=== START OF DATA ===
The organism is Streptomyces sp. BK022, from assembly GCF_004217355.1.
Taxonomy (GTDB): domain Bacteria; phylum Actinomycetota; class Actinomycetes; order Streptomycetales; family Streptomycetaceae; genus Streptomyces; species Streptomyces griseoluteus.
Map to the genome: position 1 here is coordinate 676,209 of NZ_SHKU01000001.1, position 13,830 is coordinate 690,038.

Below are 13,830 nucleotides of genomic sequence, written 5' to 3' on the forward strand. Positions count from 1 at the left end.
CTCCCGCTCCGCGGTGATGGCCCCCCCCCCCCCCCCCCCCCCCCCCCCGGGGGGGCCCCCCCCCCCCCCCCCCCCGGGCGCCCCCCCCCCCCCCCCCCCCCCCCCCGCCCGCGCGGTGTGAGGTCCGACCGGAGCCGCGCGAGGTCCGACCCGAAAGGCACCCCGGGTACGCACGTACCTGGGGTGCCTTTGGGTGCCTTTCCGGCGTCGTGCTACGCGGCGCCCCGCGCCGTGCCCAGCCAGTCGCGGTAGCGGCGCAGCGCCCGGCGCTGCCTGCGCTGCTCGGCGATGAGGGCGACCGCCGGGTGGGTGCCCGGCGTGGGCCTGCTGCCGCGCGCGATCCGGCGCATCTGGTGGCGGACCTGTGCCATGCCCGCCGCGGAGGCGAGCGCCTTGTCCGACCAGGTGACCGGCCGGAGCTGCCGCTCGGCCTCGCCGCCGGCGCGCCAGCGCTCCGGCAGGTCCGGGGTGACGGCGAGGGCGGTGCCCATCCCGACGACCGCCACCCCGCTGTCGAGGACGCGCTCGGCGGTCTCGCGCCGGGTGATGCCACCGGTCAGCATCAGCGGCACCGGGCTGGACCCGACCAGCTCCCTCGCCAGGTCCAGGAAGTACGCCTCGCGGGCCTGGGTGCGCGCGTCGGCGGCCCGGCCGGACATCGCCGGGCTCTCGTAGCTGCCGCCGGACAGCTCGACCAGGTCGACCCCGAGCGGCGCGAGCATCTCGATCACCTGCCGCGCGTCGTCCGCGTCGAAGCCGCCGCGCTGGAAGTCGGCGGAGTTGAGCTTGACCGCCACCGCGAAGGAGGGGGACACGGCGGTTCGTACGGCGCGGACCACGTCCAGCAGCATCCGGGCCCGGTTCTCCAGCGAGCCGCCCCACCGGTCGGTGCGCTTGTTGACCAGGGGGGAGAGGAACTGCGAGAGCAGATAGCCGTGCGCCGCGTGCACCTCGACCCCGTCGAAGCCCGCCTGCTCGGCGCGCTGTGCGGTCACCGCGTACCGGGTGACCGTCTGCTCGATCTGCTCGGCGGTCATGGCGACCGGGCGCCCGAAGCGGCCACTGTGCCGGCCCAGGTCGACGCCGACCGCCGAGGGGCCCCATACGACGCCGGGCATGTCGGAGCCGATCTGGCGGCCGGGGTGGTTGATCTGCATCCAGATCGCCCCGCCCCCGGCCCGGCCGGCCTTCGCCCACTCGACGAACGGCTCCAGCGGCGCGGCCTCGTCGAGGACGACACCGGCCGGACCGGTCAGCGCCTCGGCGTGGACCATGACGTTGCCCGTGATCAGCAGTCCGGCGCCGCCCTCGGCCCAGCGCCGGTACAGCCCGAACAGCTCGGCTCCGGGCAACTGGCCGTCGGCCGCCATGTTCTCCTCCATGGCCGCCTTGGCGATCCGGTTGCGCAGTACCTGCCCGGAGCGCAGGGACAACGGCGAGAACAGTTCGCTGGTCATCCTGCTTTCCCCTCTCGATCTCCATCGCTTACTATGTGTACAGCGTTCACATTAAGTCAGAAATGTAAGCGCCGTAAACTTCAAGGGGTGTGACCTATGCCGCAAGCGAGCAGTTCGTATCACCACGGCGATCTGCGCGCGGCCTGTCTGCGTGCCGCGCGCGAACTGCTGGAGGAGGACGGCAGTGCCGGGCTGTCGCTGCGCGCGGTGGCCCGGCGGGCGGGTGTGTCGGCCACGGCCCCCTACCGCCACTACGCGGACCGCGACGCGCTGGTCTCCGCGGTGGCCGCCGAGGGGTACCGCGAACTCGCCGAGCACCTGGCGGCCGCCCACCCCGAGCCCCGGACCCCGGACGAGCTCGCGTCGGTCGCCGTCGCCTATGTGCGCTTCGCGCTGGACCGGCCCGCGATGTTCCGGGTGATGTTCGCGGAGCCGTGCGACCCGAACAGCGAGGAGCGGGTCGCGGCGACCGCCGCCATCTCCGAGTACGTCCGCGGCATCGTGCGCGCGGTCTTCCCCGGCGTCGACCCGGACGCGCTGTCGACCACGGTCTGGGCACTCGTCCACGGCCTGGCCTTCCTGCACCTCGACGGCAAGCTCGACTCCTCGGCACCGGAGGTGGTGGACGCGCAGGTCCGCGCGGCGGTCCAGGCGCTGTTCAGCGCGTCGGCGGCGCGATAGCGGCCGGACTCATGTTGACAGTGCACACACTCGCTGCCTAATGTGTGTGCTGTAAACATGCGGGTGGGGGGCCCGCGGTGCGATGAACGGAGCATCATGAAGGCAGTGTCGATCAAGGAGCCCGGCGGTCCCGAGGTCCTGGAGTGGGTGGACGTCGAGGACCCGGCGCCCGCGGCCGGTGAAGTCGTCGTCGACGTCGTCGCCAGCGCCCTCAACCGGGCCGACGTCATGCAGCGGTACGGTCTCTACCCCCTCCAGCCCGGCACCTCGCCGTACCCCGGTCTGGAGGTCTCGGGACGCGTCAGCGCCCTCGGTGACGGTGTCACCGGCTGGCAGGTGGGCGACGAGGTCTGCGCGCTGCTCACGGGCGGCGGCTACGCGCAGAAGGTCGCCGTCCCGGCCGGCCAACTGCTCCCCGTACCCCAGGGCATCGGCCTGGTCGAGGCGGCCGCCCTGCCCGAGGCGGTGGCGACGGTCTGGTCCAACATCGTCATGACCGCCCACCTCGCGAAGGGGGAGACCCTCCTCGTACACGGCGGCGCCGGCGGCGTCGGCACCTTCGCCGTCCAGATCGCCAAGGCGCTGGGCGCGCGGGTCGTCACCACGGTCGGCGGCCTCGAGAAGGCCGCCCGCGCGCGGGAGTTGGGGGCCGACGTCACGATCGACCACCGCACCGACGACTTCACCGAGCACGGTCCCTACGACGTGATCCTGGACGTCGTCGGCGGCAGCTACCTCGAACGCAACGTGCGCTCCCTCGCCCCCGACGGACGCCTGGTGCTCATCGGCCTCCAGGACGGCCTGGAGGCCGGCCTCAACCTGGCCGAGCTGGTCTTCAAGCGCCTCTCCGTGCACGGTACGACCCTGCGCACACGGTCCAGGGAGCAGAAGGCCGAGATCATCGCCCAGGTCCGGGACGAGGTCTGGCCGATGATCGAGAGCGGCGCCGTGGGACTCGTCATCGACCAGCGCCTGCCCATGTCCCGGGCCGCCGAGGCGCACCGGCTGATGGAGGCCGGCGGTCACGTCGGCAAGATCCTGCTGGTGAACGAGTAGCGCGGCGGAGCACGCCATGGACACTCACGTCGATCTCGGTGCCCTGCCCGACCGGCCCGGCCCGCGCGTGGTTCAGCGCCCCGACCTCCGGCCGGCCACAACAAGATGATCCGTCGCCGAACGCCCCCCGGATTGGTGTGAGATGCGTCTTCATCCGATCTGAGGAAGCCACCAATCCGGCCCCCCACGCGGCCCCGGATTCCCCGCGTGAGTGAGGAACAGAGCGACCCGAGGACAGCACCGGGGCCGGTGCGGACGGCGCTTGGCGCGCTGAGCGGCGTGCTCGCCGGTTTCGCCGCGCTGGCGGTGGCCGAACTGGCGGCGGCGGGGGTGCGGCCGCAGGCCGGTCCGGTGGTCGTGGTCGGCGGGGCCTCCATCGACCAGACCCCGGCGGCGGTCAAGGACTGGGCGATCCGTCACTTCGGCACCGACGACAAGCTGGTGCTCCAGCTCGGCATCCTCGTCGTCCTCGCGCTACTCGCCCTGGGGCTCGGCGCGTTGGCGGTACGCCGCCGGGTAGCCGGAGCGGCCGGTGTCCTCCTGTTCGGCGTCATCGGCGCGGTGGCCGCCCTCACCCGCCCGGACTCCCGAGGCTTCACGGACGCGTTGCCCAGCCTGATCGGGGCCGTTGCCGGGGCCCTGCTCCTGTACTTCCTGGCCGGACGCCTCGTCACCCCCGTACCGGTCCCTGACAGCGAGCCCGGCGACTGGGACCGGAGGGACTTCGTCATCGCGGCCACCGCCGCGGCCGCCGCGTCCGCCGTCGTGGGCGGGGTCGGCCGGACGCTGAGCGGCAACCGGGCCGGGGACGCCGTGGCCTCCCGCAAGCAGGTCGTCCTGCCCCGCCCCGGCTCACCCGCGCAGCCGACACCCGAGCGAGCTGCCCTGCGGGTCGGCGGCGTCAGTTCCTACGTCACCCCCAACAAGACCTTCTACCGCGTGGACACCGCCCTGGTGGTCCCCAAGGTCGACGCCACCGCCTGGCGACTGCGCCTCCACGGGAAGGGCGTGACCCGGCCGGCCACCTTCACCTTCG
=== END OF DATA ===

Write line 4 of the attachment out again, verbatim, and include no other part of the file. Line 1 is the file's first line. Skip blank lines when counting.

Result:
Below are 13,830 nucleotides of genomic sequence, written 5' to 3' on the forward strand. Positions count from 1 at the left end.